There is nothing quite as disturbing to a man approaching middle age as to learn that his girth has significantly increased- apparently overnight. Yet my trusty tailor had the evidence right there in his hand. There was no denying the truth of the measuring tape. One can cope with getting a year older, but having one’s waist decide to keep pace with one’s age can inspire even the most apathetic to action. Jogging in the city may be the latest trend for military youth, but it is not something I want to expose my respiratory system to, and with cycling on the streets of Kathmandu being virtual suicide, it was time to go to the gym!
Being reasonably fit while living in Kathmandu has more advantages than good health and well-being. Improving your cardio-vascular capacity can make that Saturday walk up Shivapuri or Kakani so much more enjoyable. There is definitely something deflating about being overtaken on a path by an octogenarian carrying three times his or her body weight, while you are puffing and wheezing under the strain of a backpack containing one litre of mineral water and half a Mars Bar!
In the past I have joined many a fitness center with the lofty aim of trimming down and beefing up. Its not that I wanted to look like Arnold Schwartznegger, just a little less like Danny Devito. However, it seemed I always ended up spending more time sweating it out in a steam room or on a massage table than in the section reserved for serious fitness work. This fairly much ensured that the results of a few too many barbecue nights at Dwarika’s and martinis at the Rox began to display themselves rather prominently even under the most fulsome dhaura.
In Kathmandu there are a plethora of gymnasiums, fitness centers, health clubs and spas. They range from those that offer a basic lift and grunt service to those that provide all sorts of less strenuous diversions. As the numbers are too great for any one person to survey, I started at the luxury end: gotta start somewhere, right?
For those of us with the ready cash (and perhaps less serious ambitions), there are the five star facilities of Kathmandu’s finest hotels. Not only do they offer ways to get fit, but one usually has the guarantee of clean water, hot showers and fresh towels which, lets face it, is more than many of us have in our own homes.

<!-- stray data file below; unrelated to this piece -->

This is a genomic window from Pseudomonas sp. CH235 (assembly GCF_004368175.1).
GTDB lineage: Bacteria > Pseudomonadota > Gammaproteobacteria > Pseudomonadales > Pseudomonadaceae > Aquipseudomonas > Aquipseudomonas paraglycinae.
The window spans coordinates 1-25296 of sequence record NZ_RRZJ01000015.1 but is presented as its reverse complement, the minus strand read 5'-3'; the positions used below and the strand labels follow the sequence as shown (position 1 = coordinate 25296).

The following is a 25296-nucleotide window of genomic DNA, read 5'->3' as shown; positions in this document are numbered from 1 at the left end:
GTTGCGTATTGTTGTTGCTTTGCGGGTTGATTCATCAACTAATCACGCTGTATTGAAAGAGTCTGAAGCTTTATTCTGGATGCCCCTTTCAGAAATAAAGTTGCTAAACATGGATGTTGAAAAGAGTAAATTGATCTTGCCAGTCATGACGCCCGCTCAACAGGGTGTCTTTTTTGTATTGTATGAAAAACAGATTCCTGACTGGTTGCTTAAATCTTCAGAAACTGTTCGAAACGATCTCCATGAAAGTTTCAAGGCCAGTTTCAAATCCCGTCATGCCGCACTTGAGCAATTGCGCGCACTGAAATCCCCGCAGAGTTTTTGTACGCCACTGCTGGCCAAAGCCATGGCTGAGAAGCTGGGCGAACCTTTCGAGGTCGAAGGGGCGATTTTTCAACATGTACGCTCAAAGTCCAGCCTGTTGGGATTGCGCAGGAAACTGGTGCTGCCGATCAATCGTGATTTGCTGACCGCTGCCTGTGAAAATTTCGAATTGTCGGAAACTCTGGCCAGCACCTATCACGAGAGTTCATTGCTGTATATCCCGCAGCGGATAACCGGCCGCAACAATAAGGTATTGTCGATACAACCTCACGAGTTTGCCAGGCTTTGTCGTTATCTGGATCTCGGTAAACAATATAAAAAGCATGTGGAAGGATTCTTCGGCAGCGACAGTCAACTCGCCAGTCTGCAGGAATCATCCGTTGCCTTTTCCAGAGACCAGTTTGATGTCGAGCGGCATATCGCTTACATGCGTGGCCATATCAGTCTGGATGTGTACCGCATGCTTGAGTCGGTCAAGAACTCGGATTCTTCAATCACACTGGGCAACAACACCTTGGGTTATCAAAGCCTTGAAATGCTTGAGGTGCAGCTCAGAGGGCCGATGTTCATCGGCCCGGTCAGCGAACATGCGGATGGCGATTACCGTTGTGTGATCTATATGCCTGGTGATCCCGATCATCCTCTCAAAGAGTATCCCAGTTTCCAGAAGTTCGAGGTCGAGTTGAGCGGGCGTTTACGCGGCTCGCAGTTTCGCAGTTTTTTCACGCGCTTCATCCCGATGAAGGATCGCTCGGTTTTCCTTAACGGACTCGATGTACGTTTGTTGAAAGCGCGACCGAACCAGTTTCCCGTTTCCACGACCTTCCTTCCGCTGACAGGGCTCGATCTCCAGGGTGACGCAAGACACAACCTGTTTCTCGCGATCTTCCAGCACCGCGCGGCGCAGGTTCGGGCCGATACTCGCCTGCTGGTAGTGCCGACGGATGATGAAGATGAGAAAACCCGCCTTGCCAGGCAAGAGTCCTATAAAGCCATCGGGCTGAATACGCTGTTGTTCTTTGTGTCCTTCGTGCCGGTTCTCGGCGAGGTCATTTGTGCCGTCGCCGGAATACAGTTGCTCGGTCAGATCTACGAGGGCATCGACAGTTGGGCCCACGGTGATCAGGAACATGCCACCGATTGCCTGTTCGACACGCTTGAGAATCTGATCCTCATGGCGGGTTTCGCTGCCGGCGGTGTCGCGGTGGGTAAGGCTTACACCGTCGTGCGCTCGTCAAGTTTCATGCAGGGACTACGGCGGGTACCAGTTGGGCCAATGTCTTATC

Starting at the south of the city, the Soaltee Crowne Plaza has a small but well equipped gymnasium with cardio machines and free and fixed weights. The staff are friendly, but not trained fitness specialists, and thus not able to put a program together to help you reach your goals. If you live at this end of the city, the Soaltee is almost certainly the most convenient choice. Memberships are available for Rs 38,500 per year. This includes access to tennis courts and one of the city’s most beautiful swimming pools. The Soaltee also has one of the best steam rooms in the city and the massage staff are excellent- but I digress.
In the center of town, the Yak & Yeti has a very well-equipped gym, Club Nirvana (although the day I went there, only a few of the cardio machines were in good working order). There is a large choice of free weights and some fixed weight equipment, but the staff aren’t of much help in setting up a weight loss or fitness program. Annual membership, which includes use of the tennis courts (closed during lunch hours for maintenance) and the swimming pool, is available from Rs. 40,000. They also offer a “daylight” discounted rate for those whose time is flexible enough to avoid the club’s peak times. Despite an impossibly small changing area, the club has spacious hot tub, steam room and sauna facilities, and there are a number of massage options available, contributing to the impression that this particular fitness center is more oriented to those seeking pampering that those serious about fitness. Hanging out in the spa with men who are in somewhat worse physical condition than oneself may be good for self-image, but it isn’t the best form of motivation.